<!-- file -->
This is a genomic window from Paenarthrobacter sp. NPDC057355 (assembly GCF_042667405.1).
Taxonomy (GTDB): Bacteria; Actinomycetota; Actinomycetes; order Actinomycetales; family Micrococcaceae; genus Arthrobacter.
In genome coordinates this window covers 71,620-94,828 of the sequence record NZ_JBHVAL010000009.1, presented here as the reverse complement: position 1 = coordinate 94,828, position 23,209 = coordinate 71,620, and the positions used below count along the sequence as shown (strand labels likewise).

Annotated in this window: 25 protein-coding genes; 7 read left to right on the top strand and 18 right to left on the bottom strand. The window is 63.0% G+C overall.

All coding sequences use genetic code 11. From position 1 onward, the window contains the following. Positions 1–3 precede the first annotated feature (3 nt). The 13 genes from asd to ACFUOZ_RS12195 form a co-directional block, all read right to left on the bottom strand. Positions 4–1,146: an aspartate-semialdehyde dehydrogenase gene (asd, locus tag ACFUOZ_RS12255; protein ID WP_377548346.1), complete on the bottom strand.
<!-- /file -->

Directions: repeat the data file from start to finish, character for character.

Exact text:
This is a genomic window from Paenarthrobacter sp. NPDC057355 (assembly GCF_042667405.1).
Taxonomy (GTDB): Bacteria; Actinomycetota; Actinomycetes; order Actinomycetales; family Micrococcaceae; genus Arthrobacter.
In genome coordinates this window covers 71,620-94,828 of the sequence record NZ_JBHVAL010000009.1, presented here as the reverse complement: position 1 = coordinate 94,828, position 23,209 = coordinate 71,620, and the positions used below count along the sequence as shown (strand labels likewise).

Annotated in this window: 25 protein-coding genes; 7 read left to right on the top strand and 18 right to left on the bottom strand. The window is 63.0% G+C overall.

All coding sequences use genetic code 11. From position 1 onward, the window contains the following. Positions 1–3 precede the first annotated feature (3 nt). The 13 genes from asd to ACFUOZ_RS12195 form a co-directional block, all read right to left on the bottom strand. Positions 4–1,146: an aspartate-semialdehyde dehydrogenase gene (asd, locus tag ACFUOZ_RS12255; protein ID WP_377548346.1), complete on the bottom strand.